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Apple silently pulls its latest zero-day update – what now? – Naked Security

Betteridge’s Law of Headlines states that any headline posed as a question can be answered with a simple “No.” While this may be a humorous observation, it is not an actual law or rule. In this case, the question of whether anyone knows when Apple will release a new update remains unanswered. Apple has not made any official statements regarding this matter. However, it is suggested to wait and see.
Recently, Apple released its second-ever Rapid Security Response (RSR) to address emergency fixes promptly, similar to how open-source projects handle zero-day patches. Unlike open-source projects, Apple’s system-level patches cannot be rolled back, as it opposes users exploiting old bugs for jailbreaking or installing alternative operating systems. The RSR process allows for rapid patches that can be installed quickly without causing significant downtime. Bugs patched temporarily via an RSR will be permanently patched in the next full version upgrade. The RSR updates are labeled with a sequence letter appended to the version number.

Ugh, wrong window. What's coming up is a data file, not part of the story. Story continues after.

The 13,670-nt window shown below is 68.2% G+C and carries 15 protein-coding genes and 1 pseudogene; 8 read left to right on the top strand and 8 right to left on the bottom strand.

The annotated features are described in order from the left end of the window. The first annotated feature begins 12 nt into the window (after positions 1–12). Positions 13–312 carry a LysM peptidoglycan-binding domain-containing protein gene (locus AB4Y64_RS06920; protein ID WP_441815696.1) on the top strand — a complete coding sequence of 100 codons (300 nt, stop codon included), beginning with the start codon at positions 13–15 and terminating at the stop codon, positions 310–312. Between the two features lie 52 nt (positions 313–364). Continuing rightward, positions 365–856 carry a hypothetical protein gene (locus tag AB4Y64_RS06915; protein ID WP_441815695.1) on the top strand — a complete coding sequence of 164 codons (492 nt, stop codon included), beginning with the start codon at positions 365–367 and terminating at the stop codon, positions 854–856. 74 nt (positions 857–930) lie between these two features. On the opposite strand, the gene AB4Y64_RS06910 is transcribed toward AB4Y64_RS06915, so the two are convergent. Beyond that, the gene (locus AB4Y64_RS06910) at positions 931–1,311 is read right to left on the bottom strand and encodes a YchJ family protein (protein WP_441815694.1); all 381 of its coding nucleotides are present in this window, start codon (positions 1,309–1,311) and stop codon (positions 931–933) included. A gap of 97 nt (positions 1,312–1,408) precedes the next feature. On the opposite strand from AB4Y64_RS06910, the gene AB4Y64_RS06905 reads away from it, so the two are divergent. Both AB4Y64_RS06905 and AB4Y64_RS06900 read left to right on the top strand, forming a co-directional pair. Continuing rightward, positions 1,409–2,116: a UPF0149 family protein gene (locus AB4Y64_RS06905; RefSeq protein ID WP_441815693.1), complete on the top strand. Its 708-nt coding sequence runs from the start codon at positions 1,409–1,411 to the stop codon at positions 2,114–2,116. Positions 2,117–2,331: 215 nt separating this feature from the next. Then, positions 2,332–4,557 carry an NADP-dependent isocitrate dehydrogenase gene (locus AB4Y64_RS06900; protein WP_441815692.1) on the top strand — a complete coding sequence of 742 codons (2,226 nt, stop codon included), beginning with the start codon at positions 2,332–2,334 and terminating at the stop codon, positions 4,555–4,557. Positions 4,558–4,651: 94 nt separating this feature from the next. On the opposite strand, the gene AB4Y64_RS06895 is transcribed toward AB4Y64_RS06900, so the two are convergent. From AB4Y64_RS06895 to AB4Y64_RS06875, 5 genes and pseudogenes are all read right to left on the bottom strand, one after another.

Shortly after advising users to update to iOS and iPadOS 16.5.1 (a) to fix a zero-day exploit in Apple’s WebKit code, reports emerged that the update was no longer available. Apple’s security portal still lists the updates, but there are indications that they have been withdrawn temporarily. One possible reason for this is that Apple’s Safari browser now includes an appendage in its User-Agent string, causing confusion for some websites.
Only Apple knows the true reason behind the withdrawal of the updates, and they have not made an official statement. Users are advised to keep the update unless it interferes with their ability to use necessary websites or apps, or if their IT department instructs them to roll back. If removal is necessary, instructions are provided for both iPhone/iPad and Mac users. It is essential to note that reinstalling the update may not be possible. Therefore, it is crucial to consider the implications before removing it.
In summary, if users have already downloaded the update, it is recommended to keep it unless necessary. If the update must be removed, caution should be exercised as it may not be possible to reinstall it. For those who have not yet installed the update, it is advised to stay informed as a new patch may be released soon. The key points of this article are: Betteridge’s Law of Headlines suggests that headlines posed as questions can be answered with “No.” Apple released a Rapid Security Response (RSR) update but subsequently withdrew it. The reason for the withdrawal is unknown, but a possible cause is the User-Agent string in Safari. Users should keep or remove the update based on their specific circumstances. It is essential to consider the implications of removing the update, as reinstalling may not be possible. Watch for future updates from Apple.

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